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There are few places where one can go to learn how to be a good parent, yet it’s among the most important jobs there is. With the documentary Dads, actress-turned-director Bryce Dallas Howard’s exploration of fatherhood in today’s world, there’s at least one more place where dads (and moms) can turn. Assembling interviews from celebrity fathers like Will Smith, Conan O’Brien, Jimmy Fallon and Hasan Minhaj — as well as her own dad, Oscar-winning director Ron Howard, who serves as a producer here — the film is an optimistic yet affecting exploration of how fatherhood has evolved over the years and how far it still needs to go.
Dads premiered at the Toronto International Film Festival and has since been acquired by Apple. While this is Howard’s feature directing debut, she has made a number of short films and recently helmed an episode of Jon Favreau’s forthcoming Star Trek live-action television series The Mandalorian.
RELEASE DATE Sep 06, 2019
The doc reels us in with casually dressed famous men standing center-stage in front of a greenscreen backdrop that renders as vibrant oranges, yellows and reds. They share witty and surprisingly reflective anecdotes about their fathers and their children (Minhaj wants to know what his Rotten Tomatoes score is as a dad).
Howard uses these celeb interviews to lay the groundwork for the real meat: telling the intimate stories of five average-Joe dads from the U.S., Brazil and Japan. With comedians and actors serving as the doc’s talking heads, one might expect a film that’s saccharine and sanitized. But by including the voices of fathers who don’t have the privileges that come with fame, Howard deftly moves the doc into deeper emotional territory without losing its earnest tone.
As Dads progresses, you can’t help but think about your own father, how he showed up during your childhood or didn’t. Howard clearly knows this and allows space for the audience to reflect. She follows each of the mini dad docudramas with viral footage — reaction videos when dads learn their partners are pregnant, kids of all ages getting upset with the ways they’re being disciplined and a sampling of smartphone-sized goofy dad antics.
What’s most compelling about Dads is the smart choice to build the doc around the stories of everyday fathers. Most of them are men of color and the two white men featured are a gay couple raising four adopted black children. It’s one thing to hear Jimmy Kimmel tearing up about his sick child, but quite another to hear a stay-at-home dad in Japan admit that he once considered suicide when a debilitating illness stopped him from earning money for his family.
In addition, by highlighting two black men with different life circumstances — a stay-at-home dad of three small kids whose wife is the breadwinner and a father who co-parents with his son’s mother although they’re not together — Dads also delivers an unexpected blow to stereotypes about absentee black fathers that often go unexamined. Each of these real-life dads reveals a fatherhood that’s slowly becoming more commonplace in society (and in film): fathers apologizing to their kids, dropping off their kids at school and doing housework with their kids pitching in.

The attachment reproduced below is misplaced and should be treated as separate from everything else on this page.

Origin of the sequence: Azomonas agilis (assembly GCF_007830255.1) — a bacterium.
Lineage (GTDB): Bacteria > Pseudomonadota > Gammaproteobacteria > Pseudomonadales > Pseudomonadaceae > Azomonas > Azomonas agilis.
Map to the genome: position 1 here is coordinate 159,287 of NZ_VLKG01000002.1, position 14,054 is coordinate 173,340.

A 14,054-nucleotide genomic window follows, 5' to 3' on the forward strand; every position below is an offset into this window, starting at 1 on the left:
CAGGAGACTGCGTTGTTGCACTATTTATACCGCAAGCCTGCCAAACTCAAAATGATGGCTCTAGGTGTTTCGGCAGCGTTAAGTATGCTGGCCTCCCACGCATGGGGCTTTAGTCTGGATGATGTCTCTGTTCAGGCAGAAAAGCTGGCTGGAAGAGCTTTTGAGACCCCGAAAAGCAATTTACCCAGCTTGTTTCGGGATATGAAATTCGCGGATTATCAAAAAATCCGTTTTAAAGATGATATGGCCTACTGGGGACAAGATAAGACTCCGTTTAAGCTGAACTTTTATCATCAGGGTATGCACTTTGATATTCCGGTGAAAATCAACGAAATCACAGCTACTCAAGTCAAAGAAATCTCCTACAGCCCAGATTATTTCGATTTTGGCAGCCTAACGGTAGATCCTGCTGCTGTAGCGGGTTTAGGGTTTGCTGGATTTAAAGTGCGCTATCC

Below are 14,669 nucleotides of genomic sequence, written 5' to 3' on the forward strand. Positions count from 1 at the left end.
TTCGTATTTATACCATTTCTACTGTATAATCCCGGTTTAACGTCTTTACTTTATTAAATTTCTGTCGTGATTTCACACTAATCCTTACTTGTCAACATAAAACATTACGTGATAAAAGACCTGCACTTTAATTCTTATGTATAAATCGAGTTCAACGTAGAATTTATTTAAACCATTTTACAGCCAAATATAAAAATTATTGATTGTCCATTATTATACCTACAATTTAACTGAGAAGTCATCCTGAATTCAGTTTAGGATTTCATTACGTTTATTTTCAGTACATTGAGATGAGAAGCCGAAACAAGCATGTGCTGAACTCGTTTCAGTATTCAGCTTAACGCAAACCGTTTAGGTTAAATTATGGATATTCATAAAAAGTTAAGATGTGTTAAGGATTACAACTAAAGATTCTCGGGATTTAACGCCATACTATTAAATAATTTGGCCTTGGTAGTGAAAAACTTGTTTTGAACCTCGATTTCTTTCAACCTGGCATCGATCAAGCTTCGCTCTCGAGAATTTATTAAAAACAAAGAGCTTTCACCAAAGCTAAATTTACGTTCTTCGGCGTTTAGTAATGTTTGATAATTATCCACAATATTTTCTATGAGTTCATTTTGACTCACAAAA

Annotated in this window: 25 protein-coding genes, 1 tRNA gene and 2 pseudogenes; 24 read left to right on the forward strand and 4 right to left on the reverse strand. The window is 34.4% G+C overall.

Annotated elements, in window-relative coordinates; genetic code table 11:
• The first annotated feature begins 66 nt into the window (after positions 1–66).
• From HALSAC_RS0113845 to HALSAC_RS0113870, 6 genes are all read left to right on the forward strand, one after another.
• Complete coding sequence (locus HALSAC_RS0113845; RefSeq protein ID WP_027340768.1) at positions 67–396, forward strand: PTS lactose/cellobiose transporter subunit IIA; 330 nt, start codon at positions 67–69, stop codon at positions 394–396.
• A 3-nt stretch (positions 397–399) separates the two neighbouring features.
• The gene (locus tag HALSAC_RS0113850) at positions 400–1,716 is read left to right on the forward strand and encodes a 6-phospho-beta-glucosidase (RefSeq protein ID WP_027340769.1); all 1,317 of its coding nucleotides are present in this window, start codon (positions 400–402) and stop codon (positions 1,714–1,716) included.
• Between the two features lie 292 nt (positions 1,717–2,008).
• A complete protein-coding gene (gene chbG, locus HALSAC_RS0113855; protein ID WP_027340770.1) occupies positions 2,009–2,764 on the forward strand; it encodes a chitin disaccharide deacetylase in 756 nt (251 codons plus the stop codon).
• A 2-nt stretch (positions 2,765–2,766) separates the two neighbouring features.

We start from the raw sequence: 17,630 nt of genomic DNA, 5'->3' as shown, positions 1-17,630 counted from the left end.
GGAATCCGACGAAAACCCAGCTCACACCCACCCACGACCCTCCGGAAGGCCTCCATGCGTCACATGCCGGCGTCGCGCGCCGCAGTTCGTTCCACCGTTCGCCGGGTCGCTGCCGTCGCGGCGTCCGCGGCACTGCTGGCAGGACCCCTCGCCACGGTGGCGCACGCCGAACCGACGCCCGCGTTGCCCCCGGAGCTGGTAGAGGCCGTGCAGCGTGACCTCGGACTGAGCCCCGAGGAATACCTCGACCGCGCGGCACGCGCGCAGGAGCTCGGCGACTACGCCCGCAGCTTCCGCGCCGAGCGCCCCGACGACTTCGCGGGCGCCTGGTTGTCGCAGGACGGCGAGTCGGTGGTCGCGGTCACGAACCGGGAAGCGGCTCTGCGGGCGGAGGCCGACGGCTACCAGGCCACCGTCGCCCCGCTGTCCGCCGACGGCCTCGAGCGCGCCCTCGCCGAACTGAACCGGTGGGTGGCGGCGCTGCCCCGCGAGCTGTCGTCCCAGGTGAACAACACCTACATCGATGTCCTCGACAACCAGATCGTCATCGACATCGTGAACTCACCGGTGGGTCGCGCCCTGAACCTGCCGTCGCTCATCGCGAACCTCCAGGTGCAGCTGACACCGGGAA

Howard also includes the child-rearing stories of her father, grandfather and brother Reed Cross Howard. (We watch the latter Howard go from being an expectant father struggling with a car seat to giving his newborn daughter a bottle.) Ron Howard, of course, played Opie, the son of Sheriff Andy Taylor, on The Andy Griffith Show in the 1960s, and this fictional dad-son relationship defined fatherhood for a generation of viewers. The doc’s director Howard leans into these familial ties — it’s clear her dad helped inspire her to make this film — inserting her own voice into the interviews at times, not to mention showing clips from the home videos of her birth and the birth of her three siblings.
But something important is missing from the film: Dads doesn’t say enough about the privilege of parenting as a man in our society. Many mothers, including former first lady Michelle Obama, have pointed out that the bar is frustratingly low; fathers are rewarded for doing the bare minimum when it comes to raising their children, and when they make mistakes, they often get a pass that isn’t afforded to mothers. (See Laura Dern playing a divorce lawyer in Noah Baumbach’s Marriage Story for a recent pop culture explainer on this.)
The historic lack of active engagement in parenting by fathers is the main reason why this movie feels so fresh in the first place. A documentary focused on motherhood would have a much higher bar to clear to feel as original. Ironically leaving out at least some discussion of this double standard reinforces the low expectations we already have for fathers.
Still, Dads covers important ground mainly because it manages to include several points of view without feeling overstuffed; it’s one of those rare docs that could probably have gone longer than its 81 minutes without losing steam.
Production companies: Imagine Documentaries, Dove Men + Care
Director: Bryce Dallas Howard
Producers: Ron Howard, Brian Grazer, Michael Rosenberg, Justin Wilkes, Walter Matteson, Bryce Dallas Howard
Executive producers: Kelly Mullen, Giles Morrison, Meredith Kaulfers, Marc Gilbar, Sara Bernstein
Director of photography: André Lascaris
Music: Sami Jano
Editor: Andrew Morreale
Venue: Toronto International Film Festival (TIFF Docs)
Rated PG, 81 minutes
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